Jackson’s speech assessment occurred prior to his full developmental assessment as a scheduling fluke.  As Jon and I sat in the speech therapists office I watched her watch Jackson with her trained eye.  I tried to see him as she did and not simply as his mother.  I watched him throw every toy on the ground...become upset when we would put the toy back.  I saw him walk in circles around her office trying to open and close every door and drawer he could reach.  I noticed how he refused to engage with her as if she didn’t exist.  She asked us questions and towards the end shifted her focus and mentioned several times that she wouldn’t proceed until his developmental assessment was complete “in case he got a diagnosis.”  As we left the office I looked at Jon and asked him if he heard what she wasn’t saying...he hadn’t.  I knew with certainty in that moment that our little boy had autism...there wasn’t a shadow of a doubt in my mind at that moment.

The next few weeks were a flurry of phone consultations and paperwork.  The day of his official assessment I was mentally ready for the outcome.  We sat in the psychologists office as she went through the litany of standard tests with him.  It wasn’t long before she went back to her computer and stated simply that Jackson had ASD (autism spectrum disorder).  It felt as if a weight had been lifted off my shoulders...we had a diagnosis, my mom intuition had not been wrong, and now we could move forward and attack this.  I glanced at my husband and realized his world seemed to be crashing down.  He had not come to the same conclusion I had and instead was waiting to see what the experts said.  This was his first child and he didn’t have years of parenting experience to back up what he was seeing and what would be considered “normal” in a child Jackson’s age.  My heart broke for him as I then realized so many dreams we had had for our son may never come true.  In all honesty I really tried not to dwell in that dark place too long because I knew it wasn’t productive...but there are still many moments that those thoughts come unbidden.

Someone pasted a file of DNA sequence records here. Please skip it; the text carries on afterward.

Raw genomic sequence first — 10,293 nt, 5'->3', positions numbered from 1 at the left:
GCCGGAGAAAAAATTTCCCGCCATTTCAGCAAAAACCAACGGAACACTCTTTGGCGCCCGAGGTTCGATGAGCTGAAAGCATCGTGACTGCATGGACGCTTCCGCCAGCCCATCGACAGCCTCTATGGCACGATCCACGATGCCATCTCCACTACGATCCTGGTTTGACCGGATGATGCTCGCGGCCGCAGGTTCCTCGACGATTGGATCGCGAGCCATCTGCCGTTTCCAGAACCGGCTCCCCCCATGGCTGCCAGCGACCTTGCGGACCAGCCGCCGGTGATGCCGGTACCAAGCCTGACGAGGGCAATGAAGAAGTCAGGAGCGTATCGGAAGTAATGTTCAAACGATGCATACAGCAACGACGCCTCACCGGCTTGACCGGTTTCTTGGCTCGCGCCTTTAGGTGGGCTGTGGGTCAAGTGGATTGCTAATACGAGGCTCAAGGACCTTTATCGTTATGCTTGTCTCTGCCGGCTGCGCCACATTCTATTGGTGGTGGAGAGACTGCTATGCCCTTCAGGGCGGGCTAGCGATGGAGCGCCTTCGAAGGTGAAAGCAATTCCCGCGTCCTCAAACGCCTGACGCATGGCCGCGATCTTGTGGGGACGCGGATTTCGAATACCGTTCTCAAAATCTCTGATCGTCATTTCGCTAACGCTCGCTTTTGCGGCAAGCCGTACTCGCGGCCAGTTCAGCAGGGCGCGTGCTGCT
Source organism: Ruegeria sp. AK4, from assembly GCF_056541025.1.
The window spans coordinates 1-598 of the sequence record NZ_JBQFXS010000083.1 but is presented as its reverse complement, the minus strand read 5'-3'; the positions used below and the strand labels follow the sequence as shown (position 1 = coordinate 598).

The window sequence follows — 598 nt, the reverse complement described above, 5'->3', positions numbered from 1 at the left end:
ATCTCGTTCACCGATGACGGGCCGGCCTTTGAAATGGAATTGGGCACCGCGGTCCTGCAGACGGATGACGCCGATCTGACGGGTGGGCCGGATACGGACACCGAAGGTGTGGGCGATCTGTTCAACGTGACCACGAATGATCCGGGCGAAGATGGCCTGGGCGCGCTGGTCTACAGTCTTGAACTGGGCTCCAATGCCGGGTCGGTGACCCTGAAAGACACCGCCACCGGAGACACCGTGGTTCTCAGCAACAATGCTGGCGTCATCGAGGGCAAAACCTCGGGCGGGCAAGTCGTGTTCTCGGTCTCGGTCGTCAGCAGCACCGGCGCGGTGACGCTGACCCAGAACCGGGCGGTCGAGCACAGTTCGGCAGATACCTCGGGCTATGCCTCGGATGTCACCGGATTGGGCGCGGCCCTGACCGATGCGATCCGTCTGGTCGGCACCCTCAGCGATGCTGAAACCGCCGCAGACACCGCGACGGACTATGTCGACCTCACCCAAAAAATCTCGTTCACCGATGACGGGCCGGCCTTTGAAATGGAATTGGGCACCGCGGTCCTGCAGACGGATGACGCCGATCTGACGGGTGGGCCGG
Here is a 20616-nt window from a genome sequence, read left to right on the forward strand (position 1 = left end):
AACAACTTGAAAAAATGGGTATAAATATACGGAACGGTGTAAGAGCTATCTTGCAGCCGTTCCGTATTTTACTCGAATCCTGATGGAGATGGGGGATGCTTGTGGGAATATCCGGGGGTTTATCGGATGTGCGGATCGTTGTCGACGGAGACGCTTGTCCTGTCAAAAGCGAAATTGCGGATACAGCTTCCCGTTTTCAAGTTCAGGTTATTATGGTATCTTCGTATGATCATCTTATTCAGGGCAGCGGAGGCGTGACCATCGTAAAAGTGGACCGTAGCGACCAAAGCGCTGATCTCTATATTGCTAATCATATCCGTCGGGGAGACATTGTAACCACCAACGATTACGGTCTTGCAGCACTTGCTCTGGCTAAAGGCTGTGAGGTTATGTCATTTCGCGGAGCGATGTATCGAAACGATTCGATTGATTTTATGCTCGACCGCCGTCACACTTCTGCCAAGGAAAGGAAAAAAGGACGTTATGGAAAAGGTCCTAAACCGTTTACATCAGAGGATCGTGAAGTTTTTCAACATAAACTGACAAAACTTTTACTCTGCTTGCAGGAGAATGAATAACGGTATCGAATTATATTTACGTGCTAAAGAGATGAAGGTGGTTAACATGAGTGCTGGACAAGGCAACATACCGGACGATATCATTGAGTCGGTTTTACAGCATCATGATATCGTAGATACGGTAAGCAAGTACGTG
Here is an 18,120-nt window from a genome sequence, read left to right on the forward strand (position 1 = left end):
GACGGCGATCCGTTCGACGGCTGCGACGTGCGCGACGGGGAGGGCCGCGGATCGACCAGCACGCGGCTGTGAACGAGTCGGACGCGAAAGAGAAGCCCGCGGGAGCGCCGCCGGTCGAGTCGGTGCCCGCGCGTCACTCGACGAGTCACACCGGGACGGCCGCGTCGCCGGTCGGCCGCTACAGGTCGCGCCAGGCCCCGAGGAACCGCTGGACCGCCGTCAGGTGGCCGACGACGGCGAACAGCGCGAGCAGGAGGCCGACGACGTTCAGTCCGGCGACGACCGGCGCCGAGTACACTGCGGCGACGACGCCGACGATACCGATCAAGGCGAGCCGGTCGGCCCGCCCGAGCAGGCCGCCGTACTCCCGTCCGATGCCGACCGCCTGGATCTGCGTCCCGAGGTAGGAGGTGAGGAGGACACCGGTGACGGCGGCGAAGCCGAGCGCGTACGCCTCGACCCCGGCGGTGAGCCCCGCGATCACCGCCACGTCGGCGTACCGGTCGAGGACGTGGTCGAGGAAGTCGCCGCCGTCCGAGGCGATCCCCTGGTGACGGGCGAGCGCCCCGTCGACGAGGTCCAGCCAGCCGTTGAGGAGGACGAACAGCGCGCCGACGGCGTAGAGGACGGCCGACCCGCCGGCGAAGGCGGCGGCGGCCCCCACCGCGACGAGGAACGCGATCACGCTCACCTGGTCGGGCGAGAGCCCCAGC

From there Jackson went through many, many more assessments...from our local regional center, Applied Behavioral Analysis provider, and even our school district.  It was during this time that we realized how rare an actual medical diagnosis of ASD at his age was.  As I always do I dove into the research to see why.  Most of it seems to be insurance driven.  As of 2017 California is one of 46 states that mandate treatment for children diagnosed with autism...but that treatment is costly (an estimated $17,000 per year and 1.4 million over the course of that child's lifetime) .  Although the American Academy of Pediatrics recommends screening children beginning at 18 months, most insurance providers will not give an official diagnosis until age three...even though research as shown that early intervention services can greatly improve a child's development.  As early as 1992 it was recognized that developmental trajectories were already well established by the preschool years and delays in communication could have lifetime affects on these vulnerable children.  However, if these same children were intervened upon early and given a substantial "dose" of treatment (in the form of behavioral, occupational, and speech therapy among others) then by the time they reach school age they have a chance at being indistinguishable from their peers.